Archive for month July, 2008

Big Myths About Short Sales – Part II

Thursday, July 17th, 2008

During the last 2 months, when the market is turning even tougher, I have been spending more time dealing with Agents and Buyers that have big myths about Short Sales.

Here are a couple of the big myths I would like to share with you.  A couple more can be found in my last post.

3.  I don’t want to deal with Short Sales, I would need to deal with an eviction process.  FALSE.

All sellers that understand the Short Sale process KNOW that it is a WIN-WIN for everybody.  They do not want to cause any kind of problem in leaving the house, as they are also benefiting from the transaction by not having their credit damaged.  The seller, as in any transaction, will be leaving the house on their own as of the closing date.

4. I don’t want to work with Short Sales.  It is a long process and at the end, the lender is not going to accept it.  FALSE.

Short Sales are going through a BOOM right now.  Many Real Estate Agents, in this current slow-moving market, want to work with short sales.  Please, when you are considering making an offer, ask the Listing Agent some questions about the Short Sale Process.  For example: what experience the agent has with short sales, how many have they closed in the last three months, and if they have an established relationship with the specific lender for that property, etc.

The KEY in short sales is to work with an experienced Listing Agent.  If you have found an inexperienced one, the short sale could be a nightmare.  Unfortunately, due to the inexperience of many agents, millions of sellers are living the affects – not just because they lost their houses, but also because the buyers and their agents think the process is endless and they decide to buy a different house with less hassle.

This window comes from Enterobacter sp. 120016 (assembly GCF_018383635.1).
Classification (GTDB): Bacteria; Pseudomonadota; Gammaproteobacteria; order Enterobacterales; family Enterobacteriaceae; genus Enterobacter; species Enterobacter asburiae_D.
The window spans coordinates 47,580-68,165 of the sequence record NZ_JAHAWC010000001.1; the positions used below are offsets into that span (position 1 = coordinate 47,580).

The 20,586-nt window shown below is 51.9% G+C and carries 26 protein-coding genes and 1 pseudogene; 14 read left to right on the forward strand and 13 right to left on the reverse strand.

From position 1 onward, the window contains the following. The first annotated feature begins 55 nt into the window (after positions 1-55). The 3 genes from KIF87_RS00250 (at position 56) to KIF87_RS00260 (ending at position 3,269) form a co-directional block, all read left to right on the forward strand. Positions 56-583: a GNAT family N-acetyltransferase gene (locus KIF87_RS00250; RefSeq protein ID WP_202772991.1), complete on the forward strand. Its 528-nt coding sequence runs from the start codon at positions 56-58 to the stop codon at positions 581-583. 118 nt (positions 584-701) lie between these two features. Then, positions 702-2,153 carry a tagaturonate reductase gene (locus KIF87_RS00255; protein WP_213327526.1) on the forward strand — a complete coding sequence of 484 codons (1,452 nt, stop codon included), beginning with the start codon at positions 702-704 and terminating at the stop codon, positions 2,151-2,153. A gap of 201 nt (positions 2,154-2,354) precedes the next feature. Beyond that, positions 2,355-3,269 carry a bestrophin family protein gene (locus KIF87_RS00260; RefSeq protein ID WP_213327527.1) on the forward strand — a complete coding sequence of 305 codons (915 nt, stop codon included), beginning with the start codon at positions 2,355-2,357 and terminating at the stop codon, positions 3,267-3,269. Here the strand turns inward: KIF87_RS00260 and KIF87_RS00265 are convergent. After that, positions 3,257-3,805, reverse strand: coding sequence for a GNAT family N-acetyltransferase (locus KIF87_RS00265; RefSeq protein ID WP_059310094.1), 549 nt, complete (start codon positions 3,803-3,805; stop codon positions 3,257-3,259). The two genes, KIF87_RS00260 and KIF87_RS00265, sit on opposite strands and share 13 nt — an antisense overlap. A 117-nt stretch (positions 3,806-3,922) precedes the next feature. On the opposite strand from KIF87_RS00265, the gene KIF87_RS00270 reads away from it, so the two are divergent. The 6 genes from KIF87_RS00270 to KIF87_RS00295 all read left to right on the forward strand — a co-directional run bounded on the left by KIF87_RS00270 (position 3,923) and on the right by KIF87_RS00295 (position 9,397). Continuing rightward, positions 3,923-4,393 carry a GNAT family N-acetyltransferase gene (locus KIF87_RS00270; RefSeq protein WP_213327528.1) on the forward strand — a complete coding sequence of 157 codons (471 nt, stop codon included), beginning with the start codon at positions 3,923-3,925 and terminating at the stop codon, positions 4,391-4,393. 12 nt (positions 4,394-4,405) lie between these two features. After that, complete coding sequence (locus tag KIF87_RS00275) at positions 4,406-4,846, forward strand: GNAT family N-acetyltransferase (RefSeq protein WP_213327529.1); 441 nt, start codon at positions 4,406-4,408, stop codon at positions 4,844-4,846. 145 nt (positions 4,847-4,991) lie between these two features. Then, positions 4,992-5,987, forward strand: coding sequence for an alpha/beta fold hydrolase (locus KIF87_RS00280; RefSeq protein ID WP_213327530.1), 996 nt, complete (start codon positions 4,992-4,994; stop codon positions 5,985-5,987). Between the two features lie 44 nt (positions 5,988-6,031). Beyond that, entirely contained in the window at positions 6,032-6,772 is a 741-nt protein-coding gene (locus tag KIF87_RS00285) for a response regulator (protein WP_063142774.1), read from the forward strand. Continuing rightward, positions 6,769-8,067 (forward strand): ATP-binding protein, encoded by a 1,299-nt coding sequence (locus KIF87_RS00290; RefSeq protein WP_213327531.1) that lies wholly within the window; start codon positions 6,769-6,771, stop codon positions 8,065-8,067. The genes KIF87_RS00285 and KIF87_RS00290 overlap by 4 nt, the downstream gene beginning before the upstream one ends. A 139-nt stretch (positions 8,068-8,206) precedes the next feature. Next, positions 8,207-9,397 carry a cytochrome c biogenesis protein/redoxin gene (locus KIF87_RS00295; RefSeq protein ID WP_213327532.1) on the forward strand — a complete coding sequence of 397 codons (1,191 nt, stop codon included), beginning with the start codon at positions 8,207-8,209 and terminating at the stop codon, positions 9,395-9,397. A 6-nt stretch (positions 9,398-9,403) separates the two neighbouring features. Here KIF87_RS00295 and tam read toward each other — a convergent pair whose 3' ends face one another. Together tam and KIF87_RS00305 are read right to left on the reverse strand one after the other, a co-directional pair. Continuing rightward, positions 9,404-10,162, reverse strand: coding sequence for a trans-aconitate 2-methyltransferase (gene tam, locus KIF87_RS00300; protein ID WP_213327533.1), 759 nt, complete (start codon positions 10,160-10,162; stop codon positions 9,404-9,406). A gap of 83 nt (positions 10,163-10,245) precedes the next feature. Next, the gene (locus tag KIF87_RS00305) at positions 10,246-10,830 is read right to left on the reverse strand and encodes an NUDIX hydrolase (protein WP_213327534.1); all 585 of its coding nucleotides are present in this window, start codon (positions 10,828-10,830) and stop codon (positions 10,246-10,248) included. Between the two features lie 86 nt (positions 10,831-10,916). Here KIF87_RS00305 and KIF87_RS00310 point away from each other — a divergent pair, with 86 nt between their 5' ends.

Also, remember that the economy as a whole gets a little shot in the arm as it avoids yet another foreclosure.

Let me know what you think about these myths, as well as those in the previous article, by posting a comment.  And if you are in trouble, struggling hopelessly to make your mortgage payments, please give me a call and let me tell you how I can help.

Big Myths About Short Sales – Part I

Sunday, July 13th, 2008

During the last 2 months, when the market is turning even tougher, I have been spending more time dealing with Agents and Buyers that have big myths about Short Sales.

Here are a couple of the big myths I would like to share with you.  I will discuss a couple more in the next article.

1. The house is in the market for full price – I want to wait until all the price reductions take place.  FALSE.

Many agents and buyers believe that waiting is the way to have a good price on a short sale.  The reality is that as soon as you encounter a short sale that interests you, you should make the offer you think is best for you, and not wait for the reductions.  Believe me, the seller will not be offended; and the price reductions may never happen – and you have lost a good opportunity.  A house with no offers may get foreclosed while you are waiting, and your offer can hold that process back.  Keep in mind that you are really negotiating the price with the bank, and they have no emotions involved in the property – it is all about the numbers.  The lender has a number they will accept, and as long as your offer meets that number or better, and no one has submitted a better one, it will get fair consideration.

2. I want to wait until the house has been foreclosed – so I can buy it cheaper.  FALSE.

In the current market, every lender prefers to negotiate a short sale and save the costs that a foreclosure process brings – which in the best of cases will not be less than $15,000.  After a foreclosure, these costs become part of their cost basis for the house, making the same offer appear even more of a loss for them.